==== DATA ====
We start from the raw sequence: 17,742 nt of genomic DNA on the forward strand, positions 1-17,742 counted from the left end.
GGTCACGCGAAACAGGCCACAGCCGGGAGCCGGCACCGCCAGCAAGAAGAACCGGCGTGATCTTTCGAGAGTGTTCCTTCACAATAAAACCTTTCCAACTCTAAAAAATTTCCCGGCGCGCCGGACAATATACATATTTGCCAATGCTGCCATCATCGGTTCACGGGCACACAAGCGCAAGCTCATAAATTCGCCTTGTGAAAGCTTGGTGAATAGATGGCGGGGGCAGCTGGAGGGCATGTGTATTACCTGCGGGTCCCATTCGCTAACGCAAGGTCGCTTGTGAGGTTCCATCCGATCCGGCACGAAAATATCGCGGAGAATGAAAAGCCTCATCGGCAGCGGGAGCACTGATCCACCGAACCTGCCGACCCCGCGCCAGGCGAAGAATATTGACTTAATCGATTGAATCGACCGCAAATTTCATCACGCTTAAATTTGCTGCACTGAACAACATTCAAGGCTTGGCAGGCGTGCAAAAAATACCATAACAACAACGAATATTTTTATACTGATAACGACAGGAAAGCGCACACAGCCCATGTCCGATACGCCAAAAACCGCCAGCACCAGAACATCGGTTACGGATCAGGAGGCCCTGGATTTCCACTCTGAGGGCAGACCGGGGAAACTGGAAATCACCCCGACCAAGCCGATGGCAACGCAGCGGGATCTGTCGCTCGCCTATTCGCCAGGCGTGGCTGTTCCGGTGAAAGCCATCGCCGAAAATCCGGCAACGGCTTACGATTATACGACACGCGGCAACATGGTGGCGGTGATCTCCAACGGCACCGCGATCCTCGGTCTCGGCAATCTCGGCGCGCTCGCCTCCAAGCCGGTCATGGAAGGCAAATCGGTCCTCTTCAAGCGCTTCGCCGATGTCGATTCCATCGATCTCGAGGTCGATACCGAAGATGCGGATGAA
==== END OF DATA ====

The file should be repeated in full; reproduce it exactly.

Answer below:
We start from the raw sequence: 17,742 nt of genomic DNA on the forward strand, positions 1-17,742 counted from the left end.
GGTCACGCGAAACAGGCCACAGCCGGGAGCCGGCACCGCCAGCAAGAAGAACCGGCGTGATCTTTCGAGAGTGTTCCTTCACAATAAAACCTTTCCAACTCTAAAAAATTTCCCGGCGCGCCGGACAATATACATATTTGCCAATGCTGCCATCATCGGTTCACGGGCACACAAGCGCAAGCTCATAAATTCGCCTTGTGAAAGCTTGGTGAATAGATGGCGGGGGCAGCTGGAGGGCATGTGTATTACCTGCGGGTCCCATTCGCTAACGCAAGGTCGCTTGTGAGGTTCCATCCGATCCGGCACGAAAATATCGCGGAGAATGAAAAGCCTCATCGGCAGCGGGAGCACTGATCCACCGAACCTGCCGACCCCGCGCCAGGCGAAGAATATTGACTTAATCGATTGAATCGACCGCAAATTTCATCACGCTTAAATTTGCTGCACTGAACAACATTCAAGGCTTGGCAGGCGTGCAAAAAATACCATAACAACAACGAATATTTTTATACTGATAACGACAGGAAAGCGCACACAGCCCATGTCCGATACGCCAAAAACCGCCAGCACCAGAACATCGGTTACGGATCAGGAGGCCCTGGATTTCCACTCTGAGGGCAGACCGGGGAAACTGGAAATCACCCCGACCAAGCCGATGGCAACGCAGCGGGATCTGTCGCTCGCCTATTCGCCAGGCGTGGCTGTTCCGGTGAAAGCCATCGCCGAAAATCCGGCAACGGCTTACGATTATACGACACGCGGCAACATGGTGGCGGTGATCTCCAACGGCACCGCGATCCTCGGTCTCGGCAATCTCGGCGCGCTCGCCTCCAAGCCGGTCATGGAAGGCAAATCGGTCCTCTTCAAGCGCTTCGCCGATGTCGATTCCATCGATCTCGAGGTCGATACCGAAGATGCGGATGAA